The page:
Amla is a little, tropical fruit filled with innumerable health benefits you cannot even imagine.
These fruits are reputed to contain high amounts of ascorbic acid (vitamin C), up to 445 mg per 100 g. They are also packed with pigment antioxidant polyphenols, and vitamins A and B.
Also known as gooseberries, amla are low in calories. One hundred grams of fresh berries holds just 44 calories. Like black currants, they have significantly high amounts of phenolic phytochemicals, especially flavones and anthocyanins. Both of these compounds have been found to have numerous health benefits. They are anti-cancer and anti-aging. They fight inflammation and neurological diseases.
The word Amla refers to sour, which is its predominant taste. Its botanical name is Emblica officinalis or Phyllanthus emblica. It contains all the rasas or tastes except lavana (salty). It is known to pacify the tridoshas (Vata, Pitta and Kapha). Its cooling potency reduces Pitta. Its sweet taste pacifies Vata. Kapha is balanced primarily due to its drying action.
Ayurveda scholar Charaka mentions the fruit as a medicine which can be taken on a daily basis. He included it among the Vayasthapana (anti-aging) group of natural medicines.1
Amla is one of the main ingredients of Chyawanaprash (an herbal rasayana or rejuvenator) which contains 43 herbal ingredients along with clarified butter, sesame oil, sugar cane juice and honey. This recipe was first mentioned in the Charaka Samhita, the ancient classical text book of Ayurveda.
Traditionally this fruit is used for skin diseases. It relieves constipation and is used for enhancing proper digestion. It is also used for blood purification, for treating fever and cough, and is beneficial to the heart and eyes. It improves the intellect and is known to promote hair growth. It is also known to control diabetes as well.
This fruit is eaten raw or cooked into various dishes. The best way to consume it is to eat it fresh. If you are not comfortable with that, you can also crush its pulp and drink its juice.
Vitamin C in this super fruit helps with iron absorption and honey is wonderful for raising the blood count. Amla in honey tastes wonderful and doesn’t have any bitterness at all.
To make amla in honey, first wash the fruit and pierce it all over with a fork. Arrange the pricked gooseberries in a glass bottle and pour pure honey on top. Cover with a lid and keep it in the sunlight for a few days until the water within them leaches out completely. Once the water has leached out of the fruits, remove them from the mixture and place them in a separate dry container. Pour fresh honey on top. This amla in honey mixture will last a long time.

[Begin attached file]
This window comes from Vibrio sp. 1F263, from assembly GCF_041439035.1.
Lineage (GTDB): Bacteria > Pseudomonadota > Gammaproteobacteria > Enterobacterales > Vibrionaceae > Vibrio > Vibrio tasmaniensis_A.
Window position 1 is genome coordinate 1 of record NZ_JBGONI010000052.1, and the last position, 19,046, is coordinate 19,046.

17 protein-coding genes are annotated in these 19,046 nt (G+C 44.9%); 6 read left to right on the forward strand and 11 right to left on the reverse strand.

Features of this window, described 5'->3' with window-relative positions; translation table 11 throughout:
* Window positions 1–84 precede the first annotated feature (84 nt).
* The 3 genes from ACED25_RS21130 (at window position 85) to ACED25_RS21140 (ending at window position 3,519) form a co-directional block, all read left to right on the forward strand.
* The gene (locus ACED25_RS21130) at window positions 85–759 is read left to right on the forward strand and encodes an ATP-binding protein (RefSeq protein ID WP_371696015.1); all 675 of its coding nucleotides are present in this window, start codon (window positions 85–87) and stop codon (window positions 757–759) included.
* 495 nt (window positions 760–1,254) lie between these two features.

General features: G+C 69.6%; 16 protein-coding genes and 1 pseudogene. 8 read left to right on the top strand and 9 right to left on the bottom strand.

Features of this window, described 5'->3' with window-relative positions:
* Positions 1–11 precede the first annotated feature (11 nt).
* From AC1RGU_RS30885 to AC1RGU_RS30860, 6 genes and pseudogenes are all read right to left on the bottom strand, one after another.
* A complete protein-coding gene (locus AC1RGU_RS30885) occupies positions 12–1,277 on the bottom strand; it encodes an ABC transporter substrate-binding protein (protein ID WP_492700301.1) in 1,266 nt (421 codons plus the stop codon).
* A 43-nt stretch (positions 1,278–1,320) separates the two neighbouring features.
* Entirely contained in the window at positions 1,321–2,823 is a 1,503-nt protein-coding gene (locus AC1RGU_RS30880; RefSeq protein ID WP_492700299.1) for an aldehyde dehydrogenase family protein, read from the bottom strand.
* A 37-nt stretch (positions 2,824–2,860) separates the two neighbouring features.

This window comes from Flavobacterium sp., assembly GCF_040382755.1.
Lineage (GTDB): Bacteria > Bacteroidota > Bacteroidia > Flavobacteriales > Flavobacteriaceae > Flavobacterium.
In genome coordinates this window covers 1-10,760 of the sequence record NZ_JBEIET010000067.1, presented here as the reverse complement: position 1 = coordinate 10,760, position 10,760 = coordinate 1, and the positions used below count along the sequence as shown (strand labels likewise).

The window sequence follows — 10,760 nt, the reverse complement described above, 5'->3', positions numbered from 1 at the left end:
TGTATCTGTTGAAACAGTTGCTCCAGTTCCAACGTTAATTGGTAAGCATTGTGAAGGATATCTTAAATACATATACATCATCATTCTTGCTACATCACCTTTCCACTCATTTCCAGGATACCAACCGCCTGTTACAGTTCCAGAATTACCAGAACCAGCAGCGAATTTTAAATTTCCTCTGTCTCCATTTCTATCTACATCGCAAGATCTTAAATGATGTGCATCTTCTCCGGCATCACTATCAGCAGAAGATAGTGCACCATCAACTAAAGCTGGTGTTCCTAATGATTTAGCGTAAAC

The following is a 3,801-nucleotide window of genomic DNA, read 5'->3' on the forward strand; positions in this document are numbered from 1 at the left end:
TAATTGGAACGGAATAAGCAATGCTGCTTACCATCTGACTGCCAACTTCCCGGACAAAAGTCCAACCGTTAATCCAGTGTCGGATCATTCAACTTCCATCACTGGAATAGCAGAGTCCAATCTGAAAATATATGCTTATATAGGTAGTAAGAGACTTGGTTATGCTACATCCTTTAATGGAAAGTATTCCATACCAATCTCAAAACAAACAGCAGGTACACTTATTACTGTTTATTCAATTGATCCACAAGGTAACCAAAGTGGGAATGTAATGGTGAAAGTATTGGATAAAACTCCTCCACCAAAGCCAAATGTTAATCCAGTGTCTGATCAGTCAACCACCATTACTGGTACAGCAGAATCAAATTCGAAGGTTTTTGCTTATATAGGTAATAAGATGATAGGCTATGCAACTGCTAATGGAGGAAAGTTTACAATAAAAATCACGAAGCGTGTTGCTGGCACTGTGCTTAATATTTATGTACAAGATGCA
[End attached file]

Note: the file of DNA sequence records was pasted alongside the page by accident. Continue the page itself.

1 cup Toor dal or split pigeon peas
1 cup tomatoes, chopped into big pieces
1/2 cup onion, chopped into big pieces
10 pieces of amla fruit or Indian gooseberry
1 tsp red chili powder
1 tsp mustard seeds
1 tsp oil
few curry leaves
Wash the dal and place it in a pressure cooker. Now add the tomatoes and amla along with the red chili powder and chopped onions. Add some water and a pinch of turmeric and cook until the dal becomes soft and mushy. It takes about three whistles in the pressure cooker. Let it cool down and then remove the lid and mash it with a masher. Add the salt and adjust it to taste.
Now take a clean pan and add the oil. Heat the mustard seeds until they pop and then add the curry leaves and warm quickly. Pour this over the cooked dal and mix thoroughly. Serve hot.
Amla is widely used in shampoos and hair oils.
250 grams + 100 grams, amla powder
4 liters of water
500 mL of coconut oil (Those with sinusitis or a cold can use sesame oil.)
How To Make Amla Hair Oil
First make a decoction. Take 250 g of the powder and 4 L of water and heat over medium heat, reducing the liquid to one liter. Next add 100 g of the powder to a little water and make a fine paste. Now heat together the coconut oil, decoction and paste over a medium flame. Heat until only the oil remains and the water is completely evaporated. Filter and store in an air tight container.
This oil helps in hair growth and prevents premature hair loss. It relieves dandruff and dryness of the scalp as well.
Amla is also used in a classical Ayurveda treatment called takra dhara, a form of shirodhara.
1 Charaka Samhita, Sutra Sthana, Chapter 5.
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